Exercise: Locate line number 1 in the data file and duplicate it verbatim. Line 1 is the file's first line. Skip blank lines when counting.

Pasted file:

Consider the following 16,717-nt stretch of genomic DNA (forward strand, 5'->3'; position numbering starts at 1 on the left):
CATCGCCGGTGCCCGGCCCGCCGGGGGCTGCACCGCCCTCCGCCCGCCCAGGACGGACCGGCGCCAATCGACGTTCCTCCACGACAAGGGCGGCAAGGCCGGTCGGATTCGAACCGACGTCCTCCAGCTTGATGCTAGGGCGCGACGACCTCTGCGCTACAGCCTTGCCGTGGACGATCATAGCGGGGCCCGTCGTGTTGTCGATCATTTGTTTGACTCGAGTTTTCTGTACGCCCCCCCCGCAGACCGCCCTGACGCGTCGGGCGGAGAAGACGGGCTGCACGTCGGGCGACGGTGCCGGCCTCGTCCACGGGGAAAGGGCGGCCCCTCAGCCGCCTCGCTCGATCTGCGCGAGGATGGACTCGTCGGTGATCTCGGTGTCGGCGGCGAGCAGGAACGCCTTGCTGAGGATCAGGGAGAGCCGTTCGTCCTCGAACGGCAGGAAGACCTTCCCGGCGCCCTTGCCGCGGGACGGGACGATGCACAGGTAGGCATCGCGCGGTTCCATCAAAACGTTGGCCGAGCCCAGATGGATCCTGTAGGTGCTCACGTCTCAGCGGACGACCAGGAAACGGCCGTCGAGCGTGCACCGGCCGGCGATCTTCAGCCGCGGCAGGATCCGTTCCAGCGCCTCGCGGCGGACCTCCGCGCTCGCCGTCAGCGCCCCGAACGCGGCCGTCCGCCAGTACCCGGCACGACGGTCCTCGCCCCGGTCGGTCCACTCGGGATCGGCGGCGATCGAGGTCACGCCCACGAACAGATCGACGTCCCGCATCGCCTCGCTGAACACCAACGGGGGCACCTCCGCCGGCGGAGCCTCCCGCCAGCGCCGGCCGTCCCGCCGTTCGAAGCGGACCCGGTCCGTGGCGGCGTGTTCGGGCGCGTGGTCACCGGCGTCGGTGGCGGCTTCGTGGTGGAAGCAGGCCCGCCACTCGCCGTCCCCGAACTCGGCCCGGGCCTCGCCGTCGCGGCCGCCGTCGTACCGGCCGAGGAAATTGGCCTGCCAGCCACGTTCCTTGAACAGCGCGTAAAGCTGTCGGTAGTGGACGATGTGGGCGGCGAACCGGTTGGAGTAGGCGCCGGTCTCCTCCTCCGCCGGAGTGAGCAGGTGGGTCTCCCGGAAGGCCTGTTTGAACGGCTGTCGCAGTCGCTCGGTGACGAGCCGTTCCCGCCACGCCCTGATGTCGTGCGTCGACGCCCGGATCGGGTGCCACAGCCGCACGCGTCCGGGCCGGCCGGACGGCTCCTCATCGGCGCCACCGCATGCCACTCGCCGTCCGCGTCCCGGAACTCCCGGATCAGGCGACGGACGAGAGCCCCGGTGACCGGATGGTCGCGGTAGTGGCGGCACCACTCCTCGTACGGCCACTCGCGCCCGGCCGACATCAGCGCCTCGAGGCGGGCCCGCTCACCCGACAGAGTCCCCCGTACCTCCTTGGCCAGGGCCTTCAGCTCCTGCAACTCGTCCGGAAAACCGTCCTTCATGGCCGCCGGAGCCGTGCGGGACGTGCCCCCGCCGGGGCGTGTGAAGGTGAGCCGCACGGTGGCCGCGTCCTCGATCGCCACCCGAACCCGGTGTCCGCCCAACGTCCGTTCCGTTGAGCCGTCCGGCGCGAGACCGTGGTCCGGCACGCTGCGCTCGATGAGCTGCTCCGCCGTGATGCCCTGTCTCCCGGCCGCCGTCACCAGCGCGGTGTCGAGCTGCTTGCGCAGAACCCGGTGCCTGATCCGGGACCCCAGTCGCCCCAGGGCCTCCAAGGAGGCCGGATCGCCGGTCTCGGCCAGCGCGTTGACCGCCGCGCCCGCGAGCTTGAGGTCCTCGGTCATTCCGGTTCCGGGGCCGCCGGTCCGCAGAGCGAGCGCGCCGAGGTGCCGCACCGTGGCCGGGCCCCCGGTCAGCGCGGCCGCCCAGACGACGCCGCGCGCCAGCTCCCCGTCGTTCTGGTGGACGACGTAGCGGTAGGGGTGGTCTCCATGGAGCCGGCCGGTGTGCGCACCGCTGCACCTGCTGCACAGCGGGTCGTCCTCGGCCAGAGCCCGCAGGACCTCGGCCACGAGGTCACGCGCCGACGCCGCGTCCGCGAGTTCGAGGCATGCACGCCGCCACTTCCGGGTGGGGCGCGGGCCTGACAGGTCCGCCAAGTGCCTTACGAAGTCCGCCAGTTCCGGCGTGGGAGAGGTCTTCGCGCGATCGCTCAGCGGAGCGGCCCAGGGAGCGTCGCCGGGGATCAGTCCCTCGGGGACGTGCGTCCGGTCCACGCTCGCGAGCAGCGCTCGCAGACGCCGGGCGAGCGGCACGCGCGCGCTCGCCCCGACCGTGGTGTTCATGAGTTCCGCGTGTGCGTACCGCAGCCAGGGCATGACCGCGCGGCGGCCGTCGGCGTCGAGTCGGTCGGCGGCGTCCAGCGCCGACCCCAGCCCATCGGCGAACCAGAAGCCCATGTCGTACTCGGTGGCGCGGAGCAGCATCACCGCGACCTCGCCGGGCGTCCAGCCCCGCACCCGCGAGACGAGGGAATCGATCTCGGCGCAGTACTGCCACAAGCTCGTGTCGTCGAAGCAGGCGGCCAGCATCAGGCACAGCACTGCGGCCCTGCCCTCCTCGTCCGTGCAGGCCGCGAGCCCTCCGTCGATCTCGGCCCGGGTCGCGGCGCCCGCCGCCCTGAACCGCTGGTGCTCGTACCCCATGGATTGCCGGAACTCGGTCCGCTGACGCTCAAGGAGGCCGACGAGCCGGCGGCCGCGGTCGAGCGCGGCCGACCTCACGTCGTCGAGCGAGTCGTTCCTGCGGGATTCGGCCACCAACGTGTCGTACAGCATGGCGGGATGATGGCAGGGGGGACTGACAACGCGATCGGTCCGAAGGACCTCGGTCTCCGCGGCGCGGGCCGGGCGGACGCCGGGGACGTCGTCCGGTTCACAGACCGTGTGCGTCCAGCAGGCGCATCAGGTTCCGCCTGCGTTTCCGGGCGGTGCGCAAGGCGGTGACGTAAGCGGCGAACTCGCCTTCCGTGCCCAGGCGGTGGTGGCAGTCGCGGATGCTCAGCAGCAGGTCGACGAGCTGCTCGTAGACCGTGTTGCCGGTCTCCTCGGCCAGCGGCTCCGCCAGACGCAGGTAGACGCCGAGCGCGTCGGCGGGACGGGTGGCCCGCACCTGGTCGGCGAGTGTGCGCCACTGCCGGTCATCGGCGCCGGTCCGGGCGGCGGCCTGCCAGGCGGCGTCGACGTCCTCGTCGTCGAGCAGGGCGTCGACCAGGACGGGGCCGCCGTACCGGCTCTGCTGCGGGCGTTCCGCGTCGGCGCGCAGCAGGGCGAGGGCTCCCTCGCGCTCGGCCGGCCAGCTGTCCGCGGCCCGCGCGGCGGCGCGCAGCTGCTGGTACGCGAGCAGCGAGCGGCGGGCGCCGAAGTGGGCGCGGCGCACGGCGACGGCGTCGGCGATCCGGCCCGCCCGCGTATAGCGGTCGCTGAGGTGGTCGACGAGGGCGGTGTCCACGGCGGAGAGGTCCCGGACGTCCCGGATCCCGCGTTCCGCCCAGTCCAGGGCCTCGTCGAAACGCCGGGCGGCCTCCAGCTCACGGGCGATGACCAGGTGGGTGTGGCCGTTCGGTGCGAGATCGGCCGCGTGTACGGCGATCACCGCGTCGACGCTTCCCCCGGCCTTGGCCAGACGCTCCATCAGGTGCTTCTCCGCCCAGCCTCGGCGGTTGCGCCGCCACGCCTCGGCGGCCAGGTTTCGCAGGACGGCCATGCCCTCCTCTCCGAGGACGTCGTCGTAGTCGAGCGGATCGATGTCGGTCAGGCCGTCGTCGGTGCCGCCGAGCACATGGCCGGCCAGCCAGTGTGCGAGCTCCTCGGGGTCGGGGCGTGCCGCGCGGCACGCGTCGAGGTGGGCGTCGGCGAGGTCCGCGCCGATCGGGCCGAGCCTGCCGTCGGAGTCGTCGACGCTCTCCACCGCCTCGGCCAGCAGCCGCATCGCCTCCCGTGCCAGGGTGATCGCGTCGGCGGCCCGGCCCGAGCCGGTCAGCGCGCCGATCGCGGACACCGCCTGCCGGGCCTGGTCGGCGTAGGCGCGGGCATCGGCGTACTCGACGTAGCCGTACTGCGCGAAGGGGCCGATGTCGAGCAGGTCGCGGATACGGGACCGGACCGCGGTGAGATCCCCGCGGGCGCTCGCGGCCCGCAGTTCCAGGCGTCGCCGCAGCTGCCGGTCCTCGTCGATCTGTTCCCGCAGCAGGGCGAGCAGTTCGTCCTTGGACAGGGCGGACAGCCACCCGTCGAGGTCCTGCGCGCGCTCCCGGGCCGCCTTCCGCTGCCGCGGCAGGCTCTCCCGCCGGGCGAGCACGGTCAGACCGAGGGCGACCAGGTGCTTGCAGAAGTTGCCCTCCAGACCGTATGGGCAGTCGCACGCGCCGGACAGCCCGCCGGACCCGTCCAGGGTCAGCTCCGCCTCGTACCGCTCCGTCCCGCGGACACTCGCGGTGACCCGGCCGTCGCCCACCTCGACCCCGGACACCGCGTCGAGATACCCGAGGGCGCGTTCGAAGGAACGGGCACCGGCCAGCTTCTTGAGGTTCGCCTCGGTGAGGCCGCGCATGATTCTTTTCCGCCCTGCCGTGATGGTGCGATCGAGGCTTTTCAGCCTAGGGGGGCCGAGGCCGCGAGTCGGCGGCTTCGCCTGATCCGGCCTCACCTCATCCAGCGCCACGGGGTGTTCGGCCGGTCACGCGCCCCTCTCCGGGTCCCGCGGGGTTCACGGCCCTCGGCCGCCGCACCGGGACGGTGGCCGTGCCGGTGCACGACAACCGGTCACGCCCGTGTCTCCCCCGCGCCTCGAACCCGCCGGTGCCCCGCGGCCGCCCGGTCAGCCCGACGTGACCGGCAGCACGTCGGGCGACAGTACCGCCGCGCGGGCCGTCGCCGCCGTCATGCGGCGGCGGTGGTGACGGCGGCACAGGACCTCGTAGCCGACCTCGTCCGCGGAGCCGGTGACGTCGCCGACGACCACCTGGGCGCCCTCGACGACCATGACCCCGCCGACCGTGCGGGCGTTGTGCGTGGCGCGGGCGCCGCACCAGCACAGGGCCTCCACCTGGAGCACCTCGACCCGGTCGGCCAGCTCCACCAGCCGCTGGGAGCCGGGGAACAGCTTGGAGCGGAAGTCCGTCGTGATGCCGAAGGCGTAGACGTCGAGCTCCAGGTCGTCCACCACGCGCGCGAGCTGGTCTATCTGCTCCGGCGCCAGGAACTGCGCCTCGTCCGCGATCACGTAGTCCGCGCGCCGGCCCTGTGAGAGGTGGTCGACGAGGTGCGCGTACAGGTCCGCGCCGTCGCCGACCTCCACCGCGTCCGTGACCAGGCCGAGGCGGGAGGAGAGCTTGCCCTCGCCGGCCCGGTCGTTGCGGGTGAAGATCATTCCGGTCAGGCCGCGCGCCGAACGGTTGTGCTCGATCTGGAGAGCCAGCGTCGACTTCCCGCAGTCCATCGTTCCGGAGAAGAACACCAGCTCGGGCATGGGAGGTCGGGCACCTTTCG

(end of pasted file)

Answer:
Consider the following 16,717-nt stretch of genomic DNA (forward strand, 5'->3'; position numbering starts at 1 on the left):